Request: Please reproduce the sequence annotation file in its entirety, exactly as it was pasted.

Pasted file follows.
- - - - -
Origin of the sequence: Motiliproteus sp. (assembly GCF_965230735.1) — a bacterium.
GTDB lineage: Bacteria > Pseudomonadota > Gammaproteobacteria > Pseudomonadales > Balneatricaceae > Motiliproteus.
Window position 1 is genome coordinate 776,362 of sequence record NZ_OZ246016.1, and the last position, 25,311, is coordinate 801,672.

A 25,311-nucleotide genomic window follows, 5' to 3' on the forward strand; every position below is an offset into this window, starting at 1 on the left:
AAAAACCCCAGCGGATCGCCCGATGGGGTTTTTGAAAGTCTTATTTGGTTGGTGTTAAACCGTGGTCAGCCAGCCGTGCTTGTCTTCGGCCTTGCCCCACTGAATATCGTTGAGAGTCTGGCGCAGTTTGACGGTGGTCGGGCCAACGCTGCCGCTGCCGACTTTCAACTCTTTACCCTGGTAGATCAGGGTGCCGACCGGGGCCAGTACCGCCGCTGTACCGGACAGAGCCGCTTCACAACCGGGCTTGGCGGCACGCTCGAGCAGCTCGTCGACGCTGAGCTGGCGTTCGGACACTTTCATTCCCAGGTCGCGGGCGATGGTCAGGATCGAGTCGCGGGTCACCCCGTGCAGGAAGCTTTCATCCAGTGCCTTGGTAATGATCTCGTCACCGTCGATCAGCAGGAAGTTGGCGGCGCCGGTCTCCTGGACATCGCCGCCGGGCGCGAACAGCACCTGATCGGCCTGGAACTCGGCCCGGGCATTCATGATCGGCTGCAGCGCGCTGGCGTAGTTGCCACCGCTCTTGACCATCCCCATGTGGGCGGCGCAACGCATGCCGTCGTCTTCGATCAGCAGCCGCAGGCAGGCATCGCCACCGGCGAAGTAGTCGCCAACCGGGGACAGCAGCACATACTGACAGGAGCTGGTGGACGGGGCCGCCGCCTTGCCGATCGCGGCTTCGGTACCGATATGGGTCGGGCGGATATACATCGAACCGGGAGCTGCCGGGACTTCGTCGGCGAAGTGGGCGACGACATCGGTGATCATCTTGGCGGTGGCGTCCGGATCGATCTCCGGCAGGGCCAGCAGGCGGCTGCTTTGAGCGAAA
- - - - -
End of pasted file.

Origin of the sequence: Motiliproteus sp. (assembly GCF_965230735.1) — a bacterium.
GTDB lineage: Bacteria > Pseudomonadota > Gammaproteobacteria > Pseudomonadales > Balneatricaceae > Motiliproteus.
Window position 1 is genome coordinate 776,362 of sequence record NZ_OZ246016.1, and the last position, 25,311, is coordinate 801,672.

A 25,311-nucleotide genomic window follows, 5' to 3' on the forward strand; every position below is an offset into this window, starting at 1 on the left:
AAAAACCCCAGCGGATCGCCCGATGGGGTTTTTGAAAGTCTTATTTGGTTGGTGTTAAACCGTGGTCAGCCAGCCGTGCTTGTCTTCGGCCTTGCCCCACTGAATATCGTTGAGAGTCTGGCGCAGTTTGACGGTGGTCGGGCCAACGCTGCCGCTGCCGACTTTCAACTCTTTACCCTGGTAGATCAGGGTGCCGACCGGGGCCAGTACCGCCGCTGTACCGGACAGAGCCGCTTCACAACCGGGCTTGGCGGCACGCTCGAGCAGCTCGTCGACGCTGAGCTGGCGTTCGGACACTTTCATTCCCAGGTCGCGGGCGATGGTCAGGATCGAGTCGCGGGTCACCCCGTGCAGGAAGCTTTCATCCAGTGCCTTGGTAATGATCTCGTCACCGTCGATCAGCAGGAAGTTGGCGGCGCCGGTCTCCTGGACATCGCCGCCGGGCGCGAACAGCACCTGATCGGCCTGGAACTCGGCCCGGGCATTCATGATCGGCTGCAGCGCGCTGGCGTAGTTGCCACCGCTCTTGACCATCCCCATGTGGGCGGCGCAACGCATGCCGTCGTCTTCGATCAGCAGCCGCAGGCAGGCATCGCCACCGGCGAAGTAGTCGCCAACCGGGGACAGCAGCACATACTGACAGGAGCTGGTGGACGGGGCCGCCGCCTTGCCGATCGCGGCTTCGGTACCGATATGGGTCGGGCGGATATACATCGAACCGGGAGCTGCCGGGACTTCGTCGGCGAAGTGGGCGACGACATCGGTGATCATCTTGGCGGTGGCGTCCGGATCGATCTCCGGCAGGGCCAGCAGGCGGCTGCTTTGAGCGAAA